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- People in story:
- Shirley Ann Brazinski
- Location of story:
- Article ID:
- Contributed on:
- 12 March 2004
Past Medical History - Shirley Ann Brazinski
As early as the age of 3, I can remember going to an Ipswich Hospital in 1941-1942 (I have never seen any medical records.)
I was at home in my bed with my army coat to cover me.
I turned away from the light, my neck was stiff and my back arched. I can see now the tiny flowers on the wallpaper. A uniformed man came into the room and carried me, wrapped in a blanket, to a waiting ambulance.
At the hospital a great hood was placed over my face. A cut was made into my arm and a needle inserted with red rubber tubing attached to a bottle.
I cried and cried day after day, sometimes into the night. But always alone, forlorn, and desolate. Each day I asked the lady with a mop that cleaned the floor. “Please take me home”.
On one occasion two girls wearing aprons, who could no longer stand the constant howling, held me down and slapped me firmly on the buttocks. Whether the crying was coming from an inflamed brain, or desperate home-sickness, they never cared. Each day an injection was imminent, plunged deeply and ripping through alternate muscles causing me excruciating pain. I could do no more than weep, whimper, and sleep, wake again and cry. Once, I saw from the windows with the horizontal bars a figure in Army clothing. Was it my brother?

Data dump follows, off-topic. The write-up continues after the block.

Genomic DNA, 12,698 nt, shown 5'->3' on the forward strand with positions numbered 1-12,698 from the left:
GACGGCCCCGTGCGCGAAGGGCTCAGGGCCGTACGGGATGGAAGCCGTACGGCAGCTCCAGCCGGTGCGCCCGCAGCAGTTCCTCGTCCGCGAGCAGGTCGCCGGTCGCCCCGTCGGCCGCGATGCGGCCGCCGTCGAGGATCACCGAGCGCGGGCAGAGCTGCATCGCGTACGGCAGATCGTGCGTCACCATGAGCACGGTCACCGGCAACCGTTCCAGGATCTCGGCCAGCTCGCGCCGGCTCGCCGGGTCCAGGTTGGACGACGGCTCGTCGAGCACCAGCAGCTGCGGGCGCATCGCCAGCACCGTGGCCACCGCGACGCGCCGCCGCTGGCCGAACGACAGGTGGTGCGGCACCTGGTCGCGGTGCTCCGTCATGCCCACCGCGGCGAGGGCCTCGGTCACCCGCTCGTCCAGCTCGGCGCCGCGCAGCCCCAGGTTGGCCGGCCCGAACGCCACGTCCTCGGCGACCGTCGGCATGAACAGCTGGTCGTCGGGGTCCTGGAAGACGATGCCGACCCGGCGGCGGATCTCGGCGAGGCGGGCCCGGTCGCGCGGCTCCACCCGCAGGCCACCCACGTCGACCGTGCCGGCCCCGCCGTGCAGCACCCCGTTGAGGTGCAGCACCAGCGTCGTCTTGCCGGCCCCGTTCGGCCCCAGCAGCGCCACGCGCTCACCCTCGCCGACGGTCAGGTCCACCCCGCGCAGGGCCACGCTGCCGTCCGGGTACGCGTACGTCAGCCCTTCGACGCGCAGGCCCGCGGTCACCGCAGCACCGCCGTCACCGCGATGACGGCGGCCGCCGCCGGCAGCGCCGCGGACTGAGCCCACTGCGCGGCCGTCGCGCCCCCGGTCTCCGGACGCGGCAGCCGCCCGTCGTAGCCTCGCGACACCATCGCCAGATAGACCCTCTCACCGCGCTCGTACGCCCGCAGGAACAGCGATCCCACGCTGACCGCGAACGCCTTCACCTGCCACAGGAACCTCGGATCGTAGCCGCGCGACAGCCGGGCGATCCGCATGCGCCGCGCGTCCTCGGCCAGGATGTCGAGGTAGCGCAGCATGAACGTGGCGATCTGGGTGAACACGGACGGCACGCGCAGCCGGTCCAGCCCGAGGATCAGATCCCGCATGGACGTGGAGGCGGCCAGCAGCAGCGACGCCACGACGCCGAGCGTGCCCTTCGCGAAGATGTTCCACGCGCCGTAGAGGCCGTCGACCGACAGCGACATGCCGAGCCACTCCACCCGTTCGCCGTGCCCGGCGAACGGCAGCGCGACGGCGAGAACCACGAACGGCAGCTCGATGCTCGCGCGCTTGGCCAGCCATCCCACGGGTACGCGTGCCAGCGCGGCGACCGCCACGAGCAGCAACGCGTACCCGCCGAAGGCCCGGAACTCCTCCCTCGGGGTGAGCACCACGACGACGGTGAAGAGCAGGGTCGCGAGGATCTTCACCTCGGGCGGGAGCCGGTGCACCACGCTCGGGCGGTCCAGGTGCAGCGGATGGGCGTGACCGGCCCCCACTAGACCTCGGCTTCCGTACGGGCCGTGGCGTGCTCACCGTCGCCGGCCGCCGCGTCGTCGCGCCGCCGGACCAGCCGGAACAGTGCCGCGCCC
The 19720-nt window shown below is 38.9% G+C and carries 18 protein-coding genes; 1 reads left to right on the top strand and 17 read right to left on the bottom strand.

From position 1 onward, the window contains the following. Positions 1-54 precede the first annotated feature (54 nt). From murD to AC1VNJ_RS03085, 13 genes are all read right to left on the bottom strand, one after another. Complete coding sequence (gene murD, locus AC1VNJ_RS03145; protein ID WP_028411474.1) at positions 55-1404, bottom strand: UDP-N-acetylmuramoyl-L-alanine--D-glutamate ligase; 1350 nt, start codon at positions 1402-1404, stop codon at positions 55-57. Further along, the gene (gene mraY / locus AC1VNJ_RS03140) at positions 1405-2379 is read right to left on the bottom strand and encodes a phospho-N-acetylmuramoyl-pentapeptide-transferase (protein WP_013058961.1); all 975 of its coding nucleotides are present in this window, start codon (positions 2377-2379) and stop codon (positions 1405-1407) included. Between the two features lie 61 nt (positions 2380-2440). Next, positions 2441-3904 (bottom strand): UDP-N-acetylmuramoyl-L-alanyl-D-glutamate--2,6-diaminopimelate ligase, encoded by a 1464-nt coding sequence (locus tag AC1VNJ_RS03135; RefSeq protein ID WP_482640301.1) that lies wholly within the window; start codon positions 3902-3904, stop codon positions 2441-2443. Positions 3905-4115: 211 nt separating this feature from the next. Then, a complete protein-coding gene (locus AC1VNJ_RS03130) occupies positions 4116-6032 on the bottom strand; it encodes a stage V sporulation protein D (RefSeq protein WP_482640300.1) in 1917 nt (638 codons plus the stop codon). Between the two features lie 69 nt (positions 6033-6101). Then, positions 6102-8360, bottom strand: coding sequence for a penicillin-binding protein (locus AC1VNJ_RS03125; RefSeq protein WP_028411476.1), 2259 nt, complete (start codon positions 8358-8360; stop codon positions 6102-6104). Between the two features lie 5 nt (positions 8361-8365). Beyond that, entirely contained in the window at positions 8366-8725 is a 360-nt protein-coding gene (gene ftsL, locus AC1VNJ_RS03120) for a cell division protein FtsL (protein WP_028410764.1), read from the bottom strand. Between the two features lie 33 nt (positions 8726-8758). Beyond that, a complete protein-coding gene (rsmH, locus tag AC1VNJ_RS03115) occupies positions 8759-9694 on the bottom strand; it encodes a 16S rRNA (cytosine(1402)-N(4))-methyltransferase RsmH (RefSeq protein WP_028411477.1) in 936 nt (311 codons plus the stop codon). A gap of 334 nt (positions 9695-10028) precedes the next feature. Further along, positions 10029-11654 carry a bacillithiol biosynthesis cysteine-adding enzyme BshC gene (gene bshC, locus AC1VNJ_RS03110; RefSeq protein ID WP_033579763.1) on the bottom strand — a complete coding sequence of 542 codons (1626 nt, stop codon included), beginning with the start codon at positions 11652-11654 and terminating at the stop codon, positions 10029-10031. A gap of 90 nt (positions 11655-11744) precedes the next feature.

He waved his arm and disappeared from sight.
Diagnosis: Meningitis Child aged 3-4
I don't recall nice food, sweets, chocolate, blankets, clothes or kindness. No comfort, no explanations or information.
But I made it. Wasn't I lucky?
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